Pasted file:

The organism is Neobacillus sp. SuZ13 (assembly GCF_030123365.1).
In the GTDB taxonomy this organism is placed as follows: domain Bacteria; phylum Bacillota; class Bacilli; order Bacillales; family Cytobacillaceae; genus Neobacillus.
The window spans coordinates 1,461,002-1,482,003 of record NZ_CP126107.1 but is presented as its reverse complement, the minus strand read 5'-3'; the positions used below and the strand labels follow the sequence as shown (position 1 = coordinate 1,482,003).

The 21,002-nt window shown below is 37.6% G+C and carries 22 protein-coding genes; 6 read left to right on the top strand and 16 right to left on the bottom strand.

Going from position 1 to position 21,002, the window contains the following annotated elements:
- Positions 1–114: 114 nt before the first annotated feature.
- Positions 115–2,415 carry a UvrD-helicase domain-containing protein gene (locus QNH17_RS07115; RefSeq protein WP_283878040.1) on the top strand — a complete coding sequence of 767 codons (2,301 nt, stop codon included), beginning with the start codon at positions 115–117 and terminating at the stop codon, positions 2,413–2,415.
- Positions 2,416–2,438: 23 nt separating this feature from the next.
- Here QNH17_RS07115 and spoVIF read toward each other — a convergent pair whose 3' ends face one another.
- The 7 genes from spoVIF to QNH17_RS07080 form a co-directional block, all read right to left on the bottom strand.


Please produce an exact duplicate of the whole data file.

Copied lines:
The organism is Neobacillus sp. SuZ13 (assembly GCF_030123365.1).
In the GTDB taxonomy this organism is placed as follows: domain Bacteria; phylum Bacillota; class Bacilli; order Bacillales; family Cytobacillaceae; genus Neobacillus.
The window spans coordinates 1,461,002-1,482,003 of record NZ_CP126107.1 but is presented as its reverse complement, the minus strand read 5'-3'; the positions used below and the strand labels follow the sequence as shown (position 1 = coordinate 1,482,003).

The 21,002-nt window shown below is 37.6% G+C and carries 22 protein-coding genes; 6 read left to right on the top strand and 16 right to left on the bottom strand.

Going from position 1 to position 21,002, the window contains the following annotated elements:
- Positions 1–114: 114 nt before the first annotated feature.
- Positions 115–2,415 carry a UvrD-helicase domain-containing protein gene (locus QNH17_RS07115; RefSeq protein WP_283878040.1) on the top strand — a complete coding sequence of 767 codons (2,301 nt, stop codon included), beginning with the start codon at positions 115–117 and terminating at the stop codon, positions 2,413–2,415.
- Positions 2,416–2,438: 23 nt separating this feature from the next.
- Here QNH17_RS07115 and spoVIF read toward each other — a convergent pair whose 3' ends face one another.
- The 7 genes from spoVIF to QNH17_RS07080 form a co-directional block, all read right to left on the bottom strand.